Nation's Pain, Advisors' Gain

Any human be-ings with an ounce of decency normally feel a sense of misgiving when they find themselves poised to benefit from others' misfortunes. Occasionally, though, people can turn misfortunes into opportunity and this is one of those times.

Over the last few months, one economist after another has proclaimed the end of the Great Recession. Some believe there are all sorts of coiled springs poised to reverse razor-thin inventory levels that could propel GDP upward at a 3% or 4% rate in the second half of 2009.

There is one little problem with this scenario: Consumer spending, which represents 70% of total economic activity, remains in a coma.

Even optimistic economists who predict 3% to 4% growth through 2011 concede that consumer spending is unlikely to grow at a rate much above 2%.

Most Americans are taking a long, hard look at their balance sheets, and they don't like what they see. If they wanted to spend, which they don't, it's difficult to see how they'd pull it off. The entire Wall Street machinery that fueled the consumption boom of the last 30 years by securitizing everything from mortgages to credit cards to car loans has been decimated.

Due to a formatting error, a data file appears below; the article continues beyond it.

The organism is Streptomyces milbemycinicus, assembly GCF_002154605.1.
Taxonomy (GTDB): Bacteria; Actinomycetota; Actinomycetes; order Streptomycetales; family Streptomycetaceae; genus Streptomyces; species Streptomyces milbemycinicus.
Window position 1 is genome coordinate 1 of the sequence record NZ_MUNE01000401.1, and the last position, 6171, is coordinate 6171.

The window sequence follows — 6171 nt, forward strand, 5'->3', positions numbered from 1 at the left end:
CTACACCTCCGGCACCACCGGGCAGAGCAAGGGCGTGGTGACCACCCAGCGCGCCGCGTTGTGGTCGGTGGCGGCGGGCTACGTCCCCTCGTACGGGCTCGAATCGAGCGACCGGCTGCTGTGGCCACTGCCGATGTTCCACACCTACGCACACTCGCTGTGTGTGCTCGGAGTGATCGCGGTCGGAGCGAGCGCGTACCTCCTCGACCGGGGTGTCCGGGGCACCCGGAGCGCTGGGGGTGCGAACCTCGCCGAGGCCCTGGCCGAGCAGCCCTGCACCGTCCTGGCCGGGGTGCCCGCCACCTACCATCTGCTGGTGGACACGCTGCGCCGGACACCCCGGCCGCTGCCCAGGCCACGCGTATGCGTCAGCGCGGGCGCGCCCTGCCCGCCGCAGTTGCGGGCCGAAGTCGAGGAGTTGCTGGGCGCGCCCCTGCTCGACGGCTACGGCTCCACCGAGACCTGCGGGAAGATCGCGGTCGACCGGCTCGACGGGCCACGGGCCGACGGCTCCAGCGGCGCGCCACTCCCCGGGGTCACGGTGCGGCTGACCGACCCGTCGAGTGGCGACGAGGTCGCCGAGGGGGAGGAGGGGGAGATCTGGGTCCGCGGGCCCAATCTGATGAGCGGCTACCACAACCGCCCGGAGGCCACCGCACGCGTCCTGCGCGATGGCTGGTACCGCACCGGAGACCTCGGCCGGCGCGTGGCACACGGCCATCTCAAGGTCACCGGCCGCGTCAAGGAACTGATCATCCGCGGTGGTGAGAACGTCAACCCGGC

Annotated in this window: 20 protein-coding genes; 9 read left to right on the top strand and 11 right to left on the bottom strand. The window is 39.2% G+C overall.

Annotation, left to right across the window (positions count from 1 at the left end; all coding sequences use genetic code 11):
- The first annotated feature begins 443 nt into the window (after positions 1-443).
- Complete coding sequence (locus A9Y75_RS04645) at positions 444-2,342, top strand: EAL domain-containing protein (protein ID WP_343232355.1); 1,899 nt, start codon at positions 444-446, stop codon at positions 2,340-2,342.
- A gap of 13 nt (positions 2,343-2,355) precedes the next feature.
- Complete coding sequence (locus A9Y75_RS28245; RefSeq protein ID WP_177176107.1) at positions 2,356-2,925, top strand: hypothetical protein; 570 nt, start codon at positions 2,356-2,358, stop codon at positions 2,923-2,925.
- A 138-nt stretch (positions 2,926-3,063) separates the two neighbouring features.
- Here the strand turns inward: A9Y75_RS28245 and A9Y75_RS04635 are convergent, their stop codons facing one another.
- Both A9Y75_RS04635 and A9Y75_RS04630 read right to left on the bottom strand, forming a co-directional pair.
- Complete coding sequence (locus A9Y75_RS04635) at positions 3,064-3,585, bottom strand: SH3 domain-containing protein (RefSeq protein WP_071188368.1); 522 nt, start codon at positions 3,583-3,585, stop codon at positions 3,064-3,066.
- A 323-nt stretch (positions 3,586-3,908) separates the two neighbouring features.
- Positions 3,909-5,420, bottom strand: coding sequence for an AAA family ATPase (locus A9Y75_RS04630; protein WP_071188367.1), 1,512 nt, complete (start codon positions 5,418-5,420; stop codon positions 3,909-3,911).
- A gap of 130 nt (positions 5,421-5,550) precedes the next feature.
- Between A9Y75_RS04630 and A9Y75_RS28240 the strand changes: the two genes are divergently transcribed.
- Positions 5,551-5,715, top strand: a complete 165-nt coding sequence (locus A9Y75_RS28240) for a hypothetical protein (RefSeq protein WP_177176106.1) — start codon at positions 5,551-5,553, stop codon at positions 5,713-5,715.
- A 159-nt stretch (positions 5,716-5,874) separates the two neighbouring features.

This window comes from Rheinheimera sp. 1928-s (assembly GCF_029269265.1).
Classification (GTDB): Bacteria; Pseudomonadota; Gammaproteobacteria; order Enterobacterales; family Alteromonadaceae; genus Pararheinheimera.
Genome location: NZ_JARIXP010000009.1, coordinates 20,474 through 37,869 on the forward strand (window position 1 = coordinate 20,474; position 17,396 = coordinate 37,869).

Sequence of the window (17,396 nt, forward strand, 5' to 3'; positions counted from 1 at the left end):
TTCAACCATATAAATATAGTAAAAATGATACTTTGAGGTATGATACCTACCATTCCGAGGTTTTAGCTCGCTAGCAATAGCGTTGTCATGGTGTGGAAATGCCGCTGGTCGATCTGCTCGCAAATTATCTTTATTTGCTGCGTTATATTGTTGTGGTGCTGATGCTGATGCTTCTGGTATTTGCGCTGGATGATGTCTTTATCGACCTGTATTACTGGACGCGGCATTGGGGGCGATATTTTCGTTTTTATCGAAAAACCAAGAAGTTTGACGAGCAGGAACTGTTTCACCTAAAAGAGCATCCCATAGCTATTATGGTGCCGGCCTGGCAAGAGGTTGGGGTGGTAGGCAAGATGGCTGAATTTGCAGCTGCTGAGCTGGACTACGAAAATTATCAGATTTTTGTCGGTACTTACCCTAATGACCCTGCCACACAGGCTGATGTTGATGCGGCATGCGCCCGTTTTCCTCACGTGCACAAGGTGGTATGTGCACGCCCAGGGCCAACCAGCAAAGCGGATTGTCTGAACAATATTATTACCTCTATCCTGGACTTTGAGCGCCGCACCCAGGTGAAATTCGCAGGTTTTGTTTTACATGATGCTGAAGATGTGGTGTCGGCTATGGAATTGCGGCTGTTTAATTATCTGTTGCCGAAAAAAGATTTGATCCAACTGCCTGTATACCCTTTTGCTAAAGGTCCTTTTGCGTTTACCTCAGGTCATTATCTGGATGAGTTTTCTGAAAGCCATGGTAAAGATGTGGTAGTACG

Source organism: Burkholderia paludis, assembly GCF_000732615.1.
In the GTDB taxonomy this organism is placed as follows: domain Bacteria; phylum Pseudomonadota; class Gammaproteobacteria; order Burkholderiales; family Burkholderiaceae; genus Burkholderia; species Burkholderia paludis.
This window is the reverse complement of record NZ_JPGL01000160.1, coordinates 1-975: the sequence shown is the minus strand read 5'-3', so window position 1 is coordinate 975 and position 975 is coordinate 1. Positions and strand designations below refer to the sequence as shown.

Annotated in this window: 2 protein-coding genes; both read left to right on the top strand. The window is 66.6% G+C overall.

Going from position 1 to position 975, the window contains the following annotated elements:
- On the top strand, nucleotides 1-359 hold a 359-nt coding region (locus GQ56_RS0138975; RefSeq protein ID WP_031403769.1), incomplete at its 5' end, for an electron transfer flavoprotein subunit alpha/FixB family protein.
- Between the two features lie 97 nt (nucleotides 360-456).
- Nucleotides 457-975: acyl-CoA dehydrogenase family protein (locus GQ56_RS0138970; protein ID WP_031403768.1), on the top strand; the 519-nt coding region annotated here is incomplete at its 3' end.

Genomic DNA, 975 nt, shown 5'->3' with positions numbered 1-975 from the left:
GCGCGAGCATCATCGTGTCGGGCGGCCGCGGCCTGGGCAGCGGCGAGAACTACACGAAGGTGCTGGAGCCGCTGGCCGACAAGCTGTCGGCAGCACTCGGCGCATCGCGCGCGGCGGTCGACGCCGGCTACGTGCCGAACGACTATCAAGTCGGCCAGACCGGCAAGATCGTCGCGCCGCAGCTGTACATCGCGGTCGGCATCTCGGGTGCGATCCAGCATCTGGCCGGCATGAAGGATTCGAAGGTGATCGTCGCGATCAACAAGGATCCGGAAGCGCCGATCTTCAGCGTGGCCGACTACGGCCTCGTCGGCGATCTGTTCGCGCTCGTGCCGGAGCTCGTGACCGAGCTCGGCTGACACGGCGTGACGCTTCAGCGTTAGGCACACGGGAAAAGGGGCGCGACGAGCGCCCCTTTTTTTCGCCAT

That means any expansion will have to be led by exports, investment and government spending, the latter of which has outpaced the overall economy for most of this decade.

If you are wondering how much longer government can sustain its above-par growth rate, you are not alone. One would think it will reach the same inflection point that consumer spending has, causing a shop-and-spend-until-you-drop society finally to drop for good.

Still, virtually everyone agrees that Americans will face no choice but to increase their savings rate for at least several years, muting consumption for the first time in decades. And as society ages, it's possible the move away from spending could be semipermanent.

This secular shift toward increased savings and frugality could have profound consequences in a variety of areas, none of them more obvious than the advisory business. While consumer products companies may find themselves hamstrung, the advisory business should flourish.

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